MARIA is one of few local residents who can trace her roots directly to the sea.
Her father’s Javea was a place where its now celebrated coves could barely be reached by donkey, down precipitous trails carved out by centuries of fishermen’s feet.
“My family still owns two fishing huts down on Cala Barraca,” Maria tells me. “It’s an incredible privilege to have them, only these days we tend to share our Sunday paella with the world.”
Once a remote beach, Conde Nast Traveler recently named Barraca cove as one of the Mediterranean’s ‘most Instagrammed spots’.
A tarmac road now snakes down dramatic cliff sides to the pebbly beach as it passes award-winning villas like Casa de la Sardinera that was voted to have the ‘best residential pool in Europe’ and sold for €4.9 million back in 2017.
If just 50 years ago Javea (spelt Xabia in Valenciano) was connected to the rest of Spain by dirt roads, it’s a gem the world has quickly discovered.
Javea’s 29,000 population (half of them foreign-born) swells to over 100,000 in summer attracted by its collection of beaches like Playa Granadella – on the farside of Javea’s southern Cabo de la Nao headland.
It’s an incredible spot, regularly dubbed ‘Spain’s best’, and has featured in Hollywood films, like the Cold Light of Day, starring Bruce Willis and Sigourney Weaver.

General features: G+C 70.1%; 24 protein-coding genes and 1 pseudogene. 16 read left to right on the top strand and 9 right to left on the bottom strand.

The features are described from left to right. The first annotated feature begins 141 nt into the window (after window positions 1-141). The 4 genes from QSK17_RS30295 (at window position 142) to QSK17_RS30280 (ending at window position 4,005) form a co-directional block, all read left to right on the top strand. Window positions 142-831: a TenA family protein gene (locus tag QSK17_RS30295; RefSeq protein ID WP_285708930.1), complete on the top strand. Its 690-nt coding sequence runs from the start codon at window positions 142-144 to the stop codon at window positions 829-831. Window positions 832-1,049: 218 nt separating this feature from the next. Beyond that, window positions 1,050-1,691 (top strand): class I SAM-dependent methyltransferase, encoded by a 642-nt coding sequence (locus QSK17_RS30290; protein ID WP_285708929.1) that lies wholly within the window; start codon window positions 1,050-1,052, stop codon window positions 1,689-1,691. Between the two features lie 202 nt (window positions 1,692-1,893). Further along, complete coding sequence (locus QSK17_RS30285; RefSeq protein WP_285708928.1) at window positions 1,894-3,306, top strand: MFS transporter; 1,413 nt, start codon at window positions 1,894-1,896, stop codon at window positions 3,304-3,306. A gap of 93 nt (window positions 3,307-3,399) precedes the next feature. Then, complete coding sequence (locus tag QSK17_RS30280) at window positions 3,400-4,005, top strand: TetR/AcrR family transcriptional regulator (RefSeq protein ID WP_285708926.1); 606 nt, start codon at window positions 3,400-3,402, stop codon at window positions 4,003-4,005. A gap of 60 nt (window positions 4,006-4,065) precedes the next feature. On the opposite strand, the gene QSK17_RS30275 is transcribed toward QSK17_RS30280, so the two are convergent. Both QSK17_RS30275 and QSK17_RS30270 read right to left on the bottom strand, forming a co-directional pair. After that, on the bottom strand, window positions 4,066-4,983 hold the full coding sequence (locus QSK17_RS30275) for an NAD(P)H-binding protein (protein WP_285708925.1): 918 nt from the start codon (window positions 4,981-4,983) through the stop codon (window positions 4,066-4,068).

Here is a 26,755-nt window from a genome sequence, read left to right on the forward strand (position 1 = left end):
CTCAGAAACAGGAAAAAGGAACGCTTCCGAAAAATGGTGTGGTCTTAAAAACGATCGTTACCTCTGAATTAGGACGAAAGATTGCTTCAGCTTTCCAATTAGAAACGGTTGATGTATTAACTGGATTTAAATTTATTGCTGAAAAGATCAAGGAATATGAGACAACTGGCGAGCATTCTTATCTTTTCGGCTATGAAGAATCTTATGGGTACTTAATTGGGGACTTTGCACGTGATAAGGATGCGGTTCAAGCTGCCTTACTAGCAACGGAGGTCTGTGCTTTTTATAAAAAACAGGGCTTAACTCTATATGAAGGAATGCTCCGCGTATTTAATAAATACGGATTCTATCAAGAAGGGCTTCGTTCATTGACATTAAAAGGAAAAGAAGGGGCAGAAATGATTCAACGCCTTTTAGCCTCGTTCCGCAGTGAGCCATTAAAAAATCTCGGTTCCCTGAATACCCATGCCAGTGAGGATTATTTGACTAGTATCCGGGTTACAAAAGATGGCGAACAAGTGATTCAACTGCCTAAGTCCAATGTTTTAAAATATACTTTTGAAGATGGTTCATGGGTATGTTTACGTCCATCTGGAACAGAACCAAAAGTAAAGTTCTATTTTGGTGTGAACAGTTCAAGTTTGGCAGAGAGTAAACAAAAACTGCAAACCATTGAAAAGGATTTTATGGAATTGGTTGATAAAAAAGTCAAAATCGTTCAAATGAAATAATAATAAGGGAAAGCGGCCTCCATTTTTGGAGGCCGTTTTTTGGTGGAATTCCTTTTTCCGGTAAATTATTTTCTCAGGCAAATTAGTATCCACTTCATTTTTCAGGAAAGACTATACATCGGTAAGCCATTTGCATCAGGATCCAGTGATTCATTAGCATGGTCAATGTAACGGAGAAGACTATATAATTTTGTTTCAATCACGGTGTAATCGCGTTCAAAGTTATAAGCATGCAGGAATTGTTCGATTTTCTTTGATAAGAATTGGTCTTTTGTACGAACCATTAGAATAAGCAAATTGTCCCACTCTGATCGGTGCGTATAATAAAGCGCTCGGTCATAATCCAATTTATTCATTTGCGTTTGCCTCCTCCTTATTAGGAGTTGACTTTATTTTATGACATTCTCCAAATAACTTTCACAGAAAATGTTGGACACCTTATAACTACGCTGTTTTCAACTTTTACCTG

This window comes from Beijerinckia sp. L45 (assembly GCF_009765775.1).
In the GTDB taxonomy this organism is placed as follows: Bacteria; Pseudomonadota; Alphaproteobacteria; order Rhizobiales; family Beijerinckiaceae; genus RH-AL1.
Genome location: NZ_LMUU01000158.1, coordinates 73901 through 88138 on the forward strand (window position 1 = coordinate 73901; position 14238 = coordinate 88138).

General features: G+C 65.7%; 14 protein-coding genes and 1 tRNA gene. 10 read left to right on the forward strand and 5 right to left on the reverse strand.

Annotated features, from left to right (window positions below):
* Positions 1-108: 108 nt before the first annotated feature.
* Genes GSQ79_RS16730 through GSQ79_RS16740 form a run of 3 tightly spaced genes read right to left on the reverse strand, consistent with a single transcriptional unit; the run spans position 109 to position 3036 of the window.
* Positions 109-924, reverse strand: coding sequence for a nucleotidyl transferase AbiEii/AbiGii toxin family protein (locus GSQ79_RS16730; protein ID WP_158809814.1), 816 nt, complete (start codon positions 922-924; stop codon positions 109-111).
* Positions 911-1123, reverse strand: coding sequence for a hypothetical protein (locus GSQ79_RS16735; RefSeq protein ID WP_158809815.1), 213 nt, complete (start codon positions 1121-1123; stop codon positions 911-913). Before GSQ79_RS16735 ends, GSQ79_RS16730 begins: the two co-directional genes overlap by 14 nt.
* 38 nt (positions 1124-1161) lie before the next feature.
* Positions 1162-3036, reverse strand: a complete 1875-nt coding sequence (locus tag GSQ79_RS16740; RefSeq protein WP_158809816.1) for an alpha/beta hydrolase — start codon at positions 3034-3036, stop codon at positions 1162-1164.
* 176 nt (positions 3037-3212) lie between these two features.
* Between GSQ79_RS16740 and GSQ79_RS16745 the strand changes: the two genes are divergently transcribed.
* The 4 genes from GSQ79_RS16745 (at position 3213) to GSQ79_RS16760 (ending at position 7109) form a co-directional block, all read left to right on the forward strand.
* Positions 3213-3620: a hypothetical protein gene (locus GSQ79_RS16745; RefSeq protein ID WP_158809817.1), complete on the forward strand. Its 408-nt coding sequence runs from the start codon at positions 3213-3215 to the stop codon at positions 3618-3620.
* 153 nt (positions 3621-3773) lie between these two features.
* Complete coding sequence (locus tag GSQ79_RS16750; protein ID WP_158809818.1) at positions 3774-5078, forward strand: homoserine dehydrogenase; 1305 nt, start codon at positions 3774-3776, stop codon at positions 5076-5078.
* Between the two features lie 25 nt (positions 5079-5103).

But despite the big seasonal influx, Javea is lucky to have missed the mass development of Benidorm some 40km to the south.
Its town hall has been relatively strict on planning and restrictions prohibit anything higher than a palm tree, while the atmospheric old town has been almost completely untouched and looks the same as it did 100 years ago.
Wandering Javea’s oldest streets – too tight for cars – you can still feel the protection they provided from unpredictable attacks by Barbary pirates.
Javea’s defensive past is encapsulated in its 14th-century Iglesia-Fortaleza de San Bartolome, one of the only siege-ready churches around.
And don’t forget to slink into Javea’s cool municipal market built in local honey-coloured tosca stone.
Here you’ll find locals sipping a sweet café solo with a coca – a traditional sourdough flatbread topped with either chopped tomatoes and salted tuna or typically, a single anchovy.